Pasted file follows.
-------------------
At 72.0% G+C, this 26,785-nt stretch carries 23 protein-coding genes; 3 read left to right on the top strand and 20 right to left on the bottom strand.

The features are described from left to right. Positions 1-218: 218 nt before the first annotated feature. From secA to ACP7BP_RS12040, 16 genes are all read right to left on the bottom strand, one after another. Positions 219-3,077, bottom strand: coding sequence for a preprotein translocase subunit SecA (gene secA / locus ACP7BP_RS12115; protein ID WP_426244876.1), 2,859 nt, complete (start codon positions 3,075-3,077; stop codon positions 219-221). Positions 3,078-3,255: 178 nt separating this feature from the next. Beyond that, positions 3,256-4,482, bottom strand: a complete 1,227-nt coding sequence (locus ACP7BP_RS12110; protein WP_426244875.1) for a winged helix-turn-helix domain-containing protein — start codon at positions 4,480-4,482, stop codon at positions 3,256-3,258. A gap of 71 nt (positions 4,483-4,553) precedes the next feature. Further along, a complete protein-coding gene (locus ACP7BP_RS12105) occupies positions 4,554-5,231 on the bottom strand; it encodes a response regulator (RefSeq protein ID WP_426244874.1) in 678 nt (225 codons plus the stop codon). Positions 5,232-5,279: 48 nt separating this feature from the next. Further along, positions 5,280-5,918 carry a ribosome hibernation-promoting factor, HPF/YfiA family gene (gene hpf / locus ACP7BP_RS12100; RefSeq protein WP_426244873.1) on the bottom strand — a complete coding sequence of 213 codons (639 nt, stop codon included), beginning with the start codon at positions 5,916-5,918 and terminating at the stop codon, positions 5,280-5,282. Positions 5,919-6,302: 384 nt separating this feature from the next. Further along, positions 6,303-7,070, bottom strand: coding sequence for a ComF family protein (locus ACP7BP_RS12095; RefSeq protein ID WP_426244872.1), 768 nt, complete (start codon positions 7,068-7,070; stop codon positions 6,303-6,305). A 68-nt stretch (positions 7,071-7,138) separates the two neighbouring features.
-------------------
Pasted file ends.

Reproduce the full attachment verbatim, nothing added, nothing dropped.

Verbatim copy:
At 72.0% G+C, this 26,785-nt stretch carries 23 protein-coding genes; 3 read left to right on the top strand and 20 right to left on the bottom strand.

The features are described from left to right. Positions 1-218: 218 nt before the first annotated feature. From secA to ACP7BP_RS12040, 16 genes are all read right to left on the bottom strand, one after another. Positions 219-3,077, bottom strand: coding sequence for a preprotein translocase subunit SecA (gene secA / locus ACP7BP_RS12115; protein ID WP_426244876.1), 2,859 nt, complete (start codon positions 3,075-3,077; stop codon positions 219-221). Positions 3,078-3,255: 178 nt separating this feature from the next. Beyond that, positions 3,256-4,482, bottom strand: a complete 1,227-nt coding sequence (locus ACP7BP_RS12110; protein WP_426244875.1) for a winged helix-turn-helix domain-containing protein — start codon at positions 4,480-4,482, stop codon at positions 3,256-3,258. A gap of 71 nt (positions 4,483-4,553) precedes the next feature. Further along, a complete protein-coding gene (locus ACP7BP_RS12105) occupies positions 4,554-5,231 on the bottom strand; it encodes a response regulator (RefSeq protein ID WP_426244874.1) in 678 nt (225 codons plus the stop codon). Positions 5,232-5,279: 48 nt separating this feature from the next. Further along, positions 5,280-5,918 carry a ribosome hibernation-promoting factor, HPF/YfiA family gene (gene hpf / locus ACP7BP_RS12100; RefSeq protein WP_426244873.1) on the bottom strand — a complete coding sequence of 213 codons (639 nt, stop codon included), beginning with the start codon at positions 5,916-5,918 and terminating at the stop codon, positions 5,280-5,282. Positions 5,919-6,302: 384 nt separating this feature from the next. Further along, positions 6,303-7,070, bottom strand: coding sequence for a ComF family protein (locus ACP7BP_RS12095; RefSeq protein ID WP_426244872.1), 768 nt, complete (start codon positions 7,068-7,070; stop codon positions 6,303-6,305). A 68-nt stretch (positions 7,071-7,138) separates the two neighbouring features.